- After 3-4 hours, very carefully remove the boiled plum pudding from the pot of boiling water.
- Let cool then store in a cool, dark place for several weeks (even a month to six weeks). Every week, you can remove the top of the pudding basin and sprinkle the pudding with a little more brandy.
- To serve the pudding hot on Christmas Day, place the pudding basin in another pot of boiling water as described above and ‘steam’ for an hour or two until heated through. Remove from the basin, turn out onto a pudding plate and serve with thick custard and cream.
This is Letitia Wellbeloved bidding farewell to Arlington Abbey. I hope you will join me at one of the other places I will be visiting. You can click here to join the hop or scroll further down to find each stop…
If you want to find out more about Miss Tessa Penrose and Jasper Hargreaves, Lord Arlington, you can read about their romance in the Christmas novella All She Wants For Christmas by Amy Rose Bennett. It’s one of seven novellas in the recently released Bluestocking Belles’ Christmas box set, Mistletoe, Marriage, & Mayhem.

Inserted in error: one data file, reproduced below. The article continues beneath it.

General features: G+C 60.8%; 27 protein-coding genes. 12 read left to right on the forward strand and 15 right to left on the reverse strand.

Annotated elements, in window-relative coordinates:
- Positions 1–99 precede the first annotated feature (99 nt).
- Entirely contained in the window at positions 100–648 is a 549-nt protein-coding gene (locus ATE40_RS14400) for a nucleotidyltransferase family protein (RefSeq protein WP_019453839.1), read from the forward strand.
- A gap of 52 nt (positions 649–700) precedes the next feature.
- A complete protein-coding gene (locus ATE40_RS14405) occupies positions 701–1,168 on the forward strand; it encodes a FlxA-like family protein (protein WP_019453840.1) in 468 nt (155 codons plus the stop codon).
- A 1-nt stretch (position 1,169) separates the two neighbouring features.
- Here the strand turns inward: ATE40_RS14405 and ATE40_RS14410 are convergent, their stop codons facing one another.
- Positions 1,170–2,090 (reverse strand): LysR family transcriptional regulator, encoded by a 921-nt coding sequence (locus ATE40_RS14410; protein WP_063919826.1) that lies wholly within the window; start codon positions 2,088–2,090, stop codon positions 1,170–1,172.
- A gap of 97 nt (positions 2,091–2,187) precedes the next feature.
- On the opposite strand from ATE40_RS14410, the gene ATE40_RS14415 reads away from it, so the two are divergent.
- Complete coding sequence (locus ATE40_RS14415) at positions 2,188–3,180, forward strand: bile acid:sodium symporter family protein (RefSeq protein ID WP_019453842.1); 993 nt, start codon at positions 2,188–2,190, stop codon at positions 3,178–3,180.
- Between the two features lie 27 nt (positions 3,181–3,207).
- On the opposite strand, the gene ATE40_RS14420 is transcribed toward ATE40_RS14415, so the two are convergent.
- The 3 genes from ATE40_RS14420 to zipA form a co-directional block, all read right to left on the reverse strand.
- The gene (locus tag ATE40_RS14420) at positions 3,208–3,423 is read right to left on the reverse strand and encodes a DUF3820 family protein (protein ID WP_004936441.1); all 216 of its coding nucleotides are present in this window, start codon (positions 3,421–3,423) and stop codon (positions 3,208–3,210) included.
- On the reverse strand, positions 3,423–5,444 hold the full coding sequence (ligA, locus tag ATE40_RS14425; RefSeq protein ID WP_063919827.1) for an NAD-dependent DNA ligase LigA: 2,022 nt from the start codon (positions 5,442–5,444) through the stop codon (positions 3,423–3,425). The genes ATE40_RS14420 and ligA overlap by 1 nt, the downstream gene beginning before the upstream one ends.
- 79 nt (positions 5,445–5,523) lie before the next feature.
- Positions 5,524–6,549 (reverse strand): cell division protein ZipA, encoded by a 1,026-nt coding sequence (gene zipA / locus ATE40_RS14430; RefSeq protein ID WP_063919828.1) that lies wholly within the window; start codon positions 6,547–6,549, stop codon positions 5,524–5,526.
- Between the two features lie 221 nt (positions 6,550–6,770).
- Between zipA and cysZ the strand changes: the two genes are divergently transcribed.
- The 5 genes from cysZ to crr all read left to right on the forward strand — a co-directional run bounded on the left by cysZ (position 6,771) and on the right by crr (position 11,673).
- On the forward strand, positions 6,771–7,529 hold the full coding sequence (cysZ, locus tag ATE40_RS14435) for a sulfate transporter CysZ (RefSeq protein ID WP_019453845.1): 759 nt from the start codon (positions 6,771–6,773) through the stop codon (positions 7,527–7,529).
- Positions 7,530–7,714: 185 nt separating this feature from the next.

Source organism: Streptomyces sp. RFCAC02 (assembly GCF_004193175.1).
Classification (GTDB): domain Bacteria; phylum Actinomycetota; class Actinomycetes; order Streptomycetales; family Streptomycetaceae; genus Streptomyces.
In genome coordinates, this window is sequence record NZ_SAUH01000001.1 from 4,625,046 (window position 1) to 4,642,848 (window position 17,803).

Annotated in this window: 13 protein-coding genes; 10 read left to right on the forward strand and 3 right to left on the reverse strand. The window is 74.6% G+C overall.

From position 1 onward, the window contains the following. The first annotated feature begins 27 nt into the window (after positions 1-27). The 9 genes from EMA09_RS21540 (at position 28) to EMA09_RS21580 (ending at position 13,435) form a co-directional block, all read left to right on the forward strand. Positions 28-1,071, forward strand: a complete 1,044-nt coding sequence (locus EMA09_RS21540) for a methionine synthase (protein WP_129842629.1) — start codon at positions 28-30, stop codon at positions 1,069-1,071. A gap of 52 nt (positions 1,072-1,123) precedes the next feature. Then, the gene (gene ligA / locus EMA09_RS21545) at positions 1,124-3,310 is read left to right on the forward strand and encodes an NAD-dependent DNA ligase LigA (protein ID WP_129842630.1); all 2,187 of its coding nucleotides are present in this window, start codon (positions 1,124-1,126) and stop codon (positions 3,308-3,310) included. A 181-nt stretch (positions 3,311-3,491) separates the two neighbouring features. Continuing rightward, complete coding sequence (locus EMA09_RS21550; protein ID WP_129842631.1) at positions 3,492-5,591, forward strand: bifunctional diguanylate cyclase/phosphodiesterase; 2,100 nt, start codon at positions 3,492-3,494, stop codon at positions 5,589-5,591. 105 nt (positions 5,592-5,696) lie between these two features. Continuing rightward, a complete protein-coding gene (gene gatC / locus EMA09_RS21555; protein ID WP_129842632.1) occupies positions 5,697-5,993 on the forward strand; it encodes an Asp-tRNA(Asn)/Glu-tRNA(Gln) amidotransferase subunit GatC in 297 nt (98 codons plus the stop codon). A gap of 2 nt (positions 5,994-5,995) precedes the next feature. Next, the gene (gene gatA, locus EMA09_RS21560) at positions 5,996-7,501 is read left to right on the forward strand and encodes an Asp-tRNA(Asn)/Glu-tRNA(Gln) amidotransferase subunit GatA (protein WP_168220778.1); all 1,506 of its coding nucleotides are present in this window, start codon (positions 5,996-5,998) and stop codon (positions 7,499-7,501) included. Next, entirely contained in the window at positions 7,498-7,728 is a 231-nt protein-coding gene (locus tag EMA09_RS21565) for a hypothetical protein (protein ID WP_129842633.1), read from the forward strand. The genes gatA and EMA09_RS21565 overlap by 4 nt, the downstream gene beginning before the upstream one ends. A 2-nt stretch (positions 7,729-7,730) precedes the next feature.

When confirmed bluestocking, Tessa Penrose, is thoroughly compromised at a Yuletide ball by Jasper, the Earl of Arlington, she is none too pleased to have to marry him. But not only her reputation is at stake. Can Tessa trust this disreputable rogue with a secret she will do anything to hide?
One thing is certain: she dare not trust her husband with her heart.
Mistletoe, Marriage, & Mayhem
In this collection of novellas, the Bluestocking Belles bring you seven runaway Regency brides resisting and romancing their holiday heroes under the mistletoe. Whether scampering away or dashing toward their destinies, avoiding a rogue or chasing after a scoundrel, these ladies and their gentlemen leave miles of mayhem behind them on the slippery road to a happy-ever-after. ***All proceeds benefit the Malala Fund.***
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Join the Historical Hearts for a weekend of Christmas revelry in the tradition of all good historical romances. Take a sneak peek behind the scenes of the grand houses and share some of the gossip about ‘them up there’ as well as forgotten traditions and favorite family recipes.
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And especially for the readers of The Lady’s Magazine, there is a chance to win yourself a Christmas present of one of two Amazon Gift Vouchers. Just make sure you enter the Rafflecopter right here!